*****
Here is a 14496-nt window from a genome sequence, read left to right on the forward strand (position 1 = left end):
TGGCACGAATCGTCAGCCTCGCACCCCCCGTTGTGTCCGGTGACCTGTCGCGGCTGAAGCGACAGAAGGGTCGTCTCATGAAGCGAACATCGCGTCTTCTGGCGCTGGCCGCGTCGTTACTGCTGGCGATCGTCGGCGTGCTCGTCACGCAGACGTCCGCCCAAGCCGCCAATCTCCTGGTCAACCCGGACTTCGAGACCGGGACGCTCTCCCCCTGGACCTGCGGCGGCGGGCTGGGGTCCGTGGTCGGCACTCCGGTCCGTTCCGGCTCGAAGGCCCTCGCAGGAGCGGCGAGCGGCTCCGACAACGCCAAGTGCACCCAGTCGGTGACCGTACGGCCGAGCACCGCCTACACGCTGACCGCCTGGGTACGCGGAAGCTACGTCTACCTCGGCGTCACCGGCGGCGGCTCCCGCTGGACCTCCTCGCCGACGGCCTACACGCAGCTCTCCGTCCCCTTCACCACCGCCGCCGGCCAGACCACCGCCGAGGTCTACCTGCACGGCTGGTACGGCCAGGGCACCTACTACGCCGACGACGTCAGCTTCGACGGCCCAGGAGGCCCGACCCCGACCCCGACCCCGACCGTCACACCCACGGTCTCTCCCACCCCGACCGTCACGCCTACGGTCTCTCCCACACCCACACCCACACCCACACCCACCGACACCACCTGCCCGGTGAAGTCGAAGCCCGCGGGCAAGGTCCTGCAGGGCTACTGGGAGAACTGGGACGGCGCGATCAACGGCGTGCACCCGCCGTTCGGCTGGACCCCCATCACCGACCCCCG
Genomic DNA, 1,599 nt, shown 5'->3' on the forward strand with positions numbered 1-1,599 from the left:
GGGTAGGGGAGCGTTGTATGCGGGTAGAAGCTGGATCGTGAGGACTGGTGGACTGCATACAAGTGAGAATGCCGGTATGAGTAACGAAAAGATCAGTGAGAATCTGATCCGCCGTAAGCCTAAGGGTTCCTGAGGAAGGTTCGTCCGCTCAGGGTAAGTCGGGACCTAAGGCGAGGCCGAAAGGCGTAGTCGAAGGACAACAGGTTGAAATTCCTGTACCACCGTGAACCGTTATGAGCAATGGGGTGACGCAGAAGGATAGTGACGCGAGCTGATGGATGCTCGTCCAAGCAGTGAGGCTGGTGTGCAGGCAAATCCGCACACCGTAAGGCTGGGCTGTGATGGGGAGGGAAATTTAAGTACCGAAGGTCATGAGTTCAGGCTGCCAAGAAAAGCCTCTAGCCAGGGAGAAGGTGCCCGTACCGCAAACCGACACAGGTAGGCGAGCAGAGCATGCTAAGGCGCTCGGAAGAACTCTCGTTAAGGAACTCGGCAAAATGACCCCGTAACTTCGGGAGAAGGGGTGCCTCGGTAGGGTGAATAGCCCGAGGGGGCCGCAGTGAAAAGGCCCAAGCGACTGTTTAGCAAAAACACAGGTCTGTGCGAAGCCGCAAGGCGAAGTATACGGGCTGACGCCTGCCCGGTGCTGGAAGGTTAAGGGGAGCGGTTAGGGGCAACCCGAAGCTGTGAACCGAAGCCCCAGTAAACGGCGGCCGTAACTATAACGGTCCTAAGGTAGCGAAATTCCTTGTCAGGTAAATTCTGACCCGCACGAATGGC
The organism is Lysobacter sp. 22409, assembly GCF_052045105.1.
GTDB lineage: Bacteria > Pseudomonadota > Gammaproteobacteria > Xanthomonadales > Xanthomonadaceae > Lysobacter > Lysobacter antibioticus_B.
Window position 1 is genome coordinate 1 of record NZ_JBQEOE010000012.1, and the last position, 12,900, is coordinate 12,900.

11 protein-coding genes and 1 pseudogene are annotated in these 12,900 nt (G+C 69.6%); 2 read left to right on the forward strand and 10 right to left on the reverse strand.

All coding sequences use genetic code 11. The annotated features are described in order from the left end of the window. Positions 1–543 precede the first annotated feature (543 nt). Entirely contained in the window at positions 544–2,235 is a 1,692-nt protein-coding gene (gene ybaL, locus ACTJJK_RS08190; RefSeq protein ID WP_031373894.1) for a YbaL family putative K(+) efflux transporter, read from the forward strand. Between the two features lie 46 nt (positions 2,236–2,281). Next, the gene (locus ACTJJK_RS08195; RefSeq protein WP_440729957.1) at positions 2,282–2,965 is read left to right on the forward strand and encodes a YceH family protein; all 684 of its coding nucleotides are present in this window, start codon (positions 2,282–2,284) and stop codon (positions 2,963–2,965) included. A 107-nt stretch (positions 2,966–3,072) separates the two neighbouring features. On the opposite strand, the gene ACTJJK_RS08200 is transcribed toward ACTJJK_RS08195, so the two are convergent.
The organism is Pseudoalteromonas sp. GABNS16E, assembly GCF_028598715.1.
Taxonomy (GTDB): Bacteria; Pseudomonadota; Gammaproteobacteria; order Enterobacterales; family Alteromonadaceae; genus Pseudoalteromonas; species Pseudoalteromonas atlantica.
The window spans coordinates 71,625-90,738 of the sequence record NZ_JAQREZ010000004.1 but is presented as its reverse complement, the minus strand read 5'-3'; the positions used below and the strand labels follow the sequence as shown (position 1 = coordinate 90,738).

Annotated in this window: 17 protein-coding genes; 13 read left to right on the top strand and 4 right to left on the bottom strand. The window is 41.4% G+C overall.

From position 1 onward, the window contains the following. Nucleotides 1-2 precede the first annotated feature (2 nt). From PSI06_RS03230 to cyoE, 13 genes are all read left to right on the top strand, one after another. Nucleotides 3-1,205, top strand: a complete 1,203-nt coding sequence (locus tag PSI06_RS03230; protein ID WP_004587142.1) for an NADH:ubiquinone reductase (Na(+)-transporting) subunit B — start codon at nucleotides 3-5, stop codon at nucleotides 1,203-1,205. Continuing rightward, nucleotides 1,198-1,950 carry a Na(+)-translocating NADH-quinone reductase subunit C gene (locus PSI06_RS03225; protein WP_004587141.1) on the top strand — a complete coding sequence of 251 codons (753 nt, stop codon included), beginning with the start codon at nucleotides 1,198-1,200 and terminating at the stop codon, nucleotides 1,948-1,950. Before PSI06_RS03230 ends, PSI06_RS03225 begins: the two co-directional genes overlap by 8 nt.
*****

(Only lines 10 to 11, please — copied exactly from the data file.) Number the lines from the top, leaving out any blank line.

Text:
The organism is Pseudoalteromonas sp. GABNS16E, assembly GCF_028598715.1.
Taxonomy (GTDB): Bacteria; Pseudomonadota; Gammaproteobacteria; order Enterobacterales; family Alteromonadaceae; genus Pseudoalteromonas; species Pseudoalteromonas atlantica.